The stone-free probabilities calculated by our model are compared to those predicted by the CROES nomogram.

Data was analyzed using Statistical Package of Social Sciences (SPSS) version 24 with statistical significance considered at 0.05. P-values below 0.05 indicate significant tests.

Results

The study included 100 patients with a mean age of 41 ± 9.6. The average radiodensity measured in Hounsfield Units (H.U.) was 1,030.20 ± 334.821 H.U. and the mean stone burden was 564.59 ± 533.869 mm^2. Regarding the location of stones, the largest proportion of stones were in multiple calyces, representing 55% of the sample. In 27% of the sample, stones were pelvic and in 10%, they were in the lower calyx.

Data of all patients was plotted on the CROES nomogram. The mean calculated score was 185.37 ± 55.025. The participating sample reported a mean stone-free rate of 84.59% ± 14.344%.

Postoperative follow-up showed that when patients’ outcome was arranged in two groups, the stone-free group of patients was 62 (62%) and the non-stone free group was 38 (38%) (Table 1).

A multivariate and univariate logistic regression analysis was conducted for 100 patients. The multivariate logistic regression analysis included a full model using all 6 CROES parameters (stone burden, location of stones, prior treatment, presence of staghorn stone, number of stones, and case volume), and a reduced model using only parameters which showed statistical significance (stone burden, prior treatment, and number of stones) (Table 2).

The stone-free probabilities calculated by our model was compared to those predicted by the CROES nomogram and the accuracy of the fitted logistic model was 78 % when using it as a single method.

AUC and ROC

The area under the curve is 0.959 with a 95% confidence interval (0.915, 1.000). Also, the area under the curve is significantly different from 0.5 since p-value is 0.000 meaning that the logistic regression classifies the group significantly better than random (Figure 1).

Discussion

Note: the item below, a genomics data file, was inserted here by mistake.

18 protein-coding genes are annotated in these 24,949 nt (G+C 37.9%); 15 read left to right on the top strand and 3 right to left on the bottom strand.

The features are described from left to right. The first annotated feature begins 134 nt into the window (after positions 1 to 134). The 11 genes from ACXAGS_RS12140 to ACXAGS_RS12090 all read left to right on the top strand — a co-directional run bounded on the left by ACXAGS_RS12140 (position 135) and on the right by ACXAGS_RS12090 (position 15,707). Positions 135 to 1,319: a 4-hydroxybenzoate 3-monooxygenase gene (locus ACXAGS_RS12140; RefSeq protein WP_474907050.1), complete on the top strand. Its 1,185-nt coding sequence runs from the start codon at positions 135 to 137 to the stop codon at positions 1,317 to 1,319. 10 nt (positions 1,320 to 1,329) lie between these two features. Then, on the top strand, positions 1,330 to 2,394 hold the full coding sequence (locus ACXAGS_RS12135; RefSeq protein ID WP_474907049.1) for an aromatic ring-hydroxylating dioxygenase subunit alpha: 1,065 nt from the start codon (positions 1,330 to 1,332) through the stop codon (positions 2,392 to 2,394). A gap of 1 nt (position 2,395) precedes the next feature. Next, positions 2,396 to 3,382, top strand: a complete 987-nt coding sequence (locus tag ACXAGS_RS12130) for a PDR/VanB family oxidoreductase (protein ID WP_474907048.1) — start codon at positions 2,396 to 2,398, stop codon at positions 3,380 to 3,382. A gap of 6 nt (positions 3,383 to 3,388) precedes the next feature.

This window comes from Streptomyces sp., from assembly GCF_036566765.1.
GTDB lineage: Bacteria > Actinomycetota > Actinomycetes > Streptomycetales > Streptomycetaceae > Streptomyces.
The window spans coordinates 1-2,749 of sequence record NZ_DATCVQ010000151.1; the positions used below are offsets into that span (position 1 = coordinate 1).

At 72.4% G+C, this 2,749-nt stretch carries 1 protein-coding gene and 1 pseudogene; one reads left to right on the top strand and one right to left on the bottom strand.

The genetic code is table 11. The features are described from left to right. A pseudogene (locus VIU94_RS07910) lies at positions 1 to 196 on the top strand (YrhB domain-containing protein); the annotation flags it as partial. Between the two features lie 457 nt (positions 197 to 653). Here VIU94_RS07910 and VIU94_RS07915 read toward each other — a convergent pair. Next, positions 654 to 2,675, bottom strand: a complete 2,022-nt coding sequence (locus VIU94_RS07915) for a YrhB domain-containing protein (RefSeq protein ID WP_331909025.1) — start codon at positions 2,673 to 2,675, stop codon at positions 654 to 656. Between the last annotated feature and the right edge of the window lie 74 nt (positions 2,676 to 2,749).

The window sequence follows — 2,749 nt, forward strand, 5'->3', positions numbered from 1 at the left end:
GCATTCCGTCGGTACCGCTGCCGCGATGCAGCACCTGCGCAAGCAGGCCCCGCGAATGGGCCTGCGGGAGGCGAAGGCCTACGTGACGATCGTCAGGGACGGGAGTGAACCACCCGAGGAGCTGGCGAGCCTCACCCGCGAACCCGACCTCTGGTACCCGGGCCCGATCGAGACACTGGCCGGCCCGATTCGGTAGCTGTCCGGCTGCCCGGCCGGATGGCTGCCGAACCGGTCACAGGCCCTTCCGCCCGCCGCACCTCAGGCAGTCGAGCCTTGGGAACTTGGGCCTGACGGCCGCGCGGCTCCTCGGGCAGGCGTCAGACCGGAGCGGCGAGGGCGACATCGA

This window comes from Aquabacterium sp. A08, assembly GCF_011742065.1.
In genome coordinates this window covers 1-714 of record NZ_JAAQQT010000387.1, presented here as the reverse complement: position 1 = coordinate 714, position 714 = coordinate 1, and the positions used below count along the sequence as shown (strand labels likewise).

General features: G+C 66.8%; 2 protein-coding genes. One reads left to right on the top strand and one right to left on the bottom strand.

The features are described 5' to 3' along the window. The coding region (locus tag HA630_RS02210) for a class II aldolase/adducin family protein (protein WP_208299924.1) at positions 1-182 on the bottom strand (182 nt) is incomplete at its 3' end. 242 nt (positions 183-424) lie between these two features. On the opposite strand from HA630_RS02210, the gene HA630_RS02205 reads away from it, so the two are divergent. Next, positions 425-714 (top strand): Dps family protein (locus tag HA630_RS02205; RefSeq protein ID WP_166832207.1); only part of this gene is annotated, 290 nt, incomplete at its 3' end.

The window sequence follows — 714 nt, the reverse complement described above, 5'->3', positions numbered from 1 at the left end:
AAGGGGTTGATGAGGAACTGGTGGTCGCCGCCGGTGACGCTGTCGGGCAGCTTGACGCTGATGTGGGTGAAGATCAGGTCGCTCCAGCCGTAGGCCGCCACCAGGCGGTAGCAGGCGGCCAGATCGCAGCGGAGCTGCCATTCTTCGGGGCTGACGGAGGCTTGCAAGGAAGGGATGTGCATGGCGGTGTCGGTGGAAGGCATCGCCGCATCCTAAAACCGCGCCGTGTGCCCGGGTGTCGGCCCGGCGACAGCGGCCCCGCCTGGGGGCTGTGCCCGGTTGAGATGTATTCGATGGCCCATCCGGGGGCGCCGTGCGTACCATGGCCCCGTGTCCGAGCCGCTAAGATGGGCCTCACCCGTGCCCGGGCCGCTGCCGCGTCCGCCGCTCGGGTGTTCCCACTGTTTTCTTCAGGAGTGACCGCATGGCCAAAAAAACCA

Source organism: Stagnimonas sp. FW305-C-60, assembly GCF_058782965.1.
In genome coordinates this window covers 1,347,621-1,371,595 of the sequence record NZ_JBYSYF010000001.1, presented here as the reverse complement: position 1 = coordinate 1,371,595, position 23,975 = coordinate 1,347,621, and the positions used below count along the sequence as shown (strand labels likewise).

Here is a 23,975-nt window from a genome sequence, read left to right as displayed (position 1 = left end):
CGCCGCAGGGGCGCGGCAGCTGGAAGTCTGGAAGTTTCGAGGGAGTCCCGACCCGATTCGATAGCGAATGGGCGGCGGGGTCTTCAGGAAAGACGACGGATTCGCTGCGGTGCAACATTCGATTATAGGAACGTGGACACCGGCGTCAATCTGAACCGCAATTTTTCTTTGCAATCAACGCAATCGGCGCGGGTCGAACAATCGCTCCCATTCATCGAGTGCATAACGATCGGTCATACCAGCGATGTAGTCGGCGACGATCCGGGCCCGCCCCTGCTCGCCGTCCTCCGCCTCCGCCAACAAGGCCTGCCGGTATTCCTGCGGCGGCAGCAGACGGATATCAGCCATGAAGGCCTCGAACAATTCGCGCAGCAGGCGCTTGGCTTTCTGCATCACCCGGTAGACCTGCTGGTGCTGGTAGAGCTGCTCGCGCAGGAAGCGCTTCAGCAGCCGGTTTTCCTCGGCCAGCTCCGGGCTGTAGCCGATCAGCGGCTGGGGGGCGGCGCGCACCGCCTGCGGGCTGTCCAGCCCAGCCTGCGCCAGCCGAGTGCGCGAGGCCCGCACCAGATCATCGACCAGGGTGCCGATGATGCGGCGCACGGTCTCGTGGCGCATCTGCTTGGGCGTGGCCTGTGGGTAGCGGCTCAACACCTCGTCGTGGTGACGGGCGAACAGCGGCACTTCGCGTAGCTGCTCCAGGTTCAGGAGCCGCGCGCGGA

With a worldwide increase in renal stone disease, optimization in choosing suitable procedures has become mandatory. Many authors revealed that PCNL is an efficient procedure that offers a high rate of postoperative stone-free patients [2].

Large renal stones are a common problem affecting all population groups around the world and, if untreated, may cause serious complications. The management of renal stones has progressed significantly over the past few years with the beginning of the minimally invasive era. This has led to shorter hospital stays, reduced postoperative pain, and faster recovery compared to the previous usual open surgery option. PCNL continues to be the gold-standard option for the treatment of complex renal stones and large-sized stones. Modifications in techniques, improvements in equipment, and increasing clinical experience have led to improved stone-free rates being achieved with decreased patient morbidity [6].

Guy’s stone score, the S.T.O.N.E. score, the CROES nomogram, and the Seoul National University Renal Stone Complexity Score (S-ReSC) are modern scoring systems introduced to provide a standardized grading of stone complexity and percutaneous stone surgery outcomes [7].

Our study plotted the six parameters’ data on the CROES nomogram and treatment success was defined as the absence of any fragment greater than 4 mm as in the original study by Smith et al. recently suggested [5,8].

Our mean age was 40.57 ± 9.600 which is comparable to that reported by Smith et al. in the original study which reported a mean age of 49.2 ± 14.7 years and to that reported by Sfoungaristos et al. which was 55.2 ± 13.9 years [9].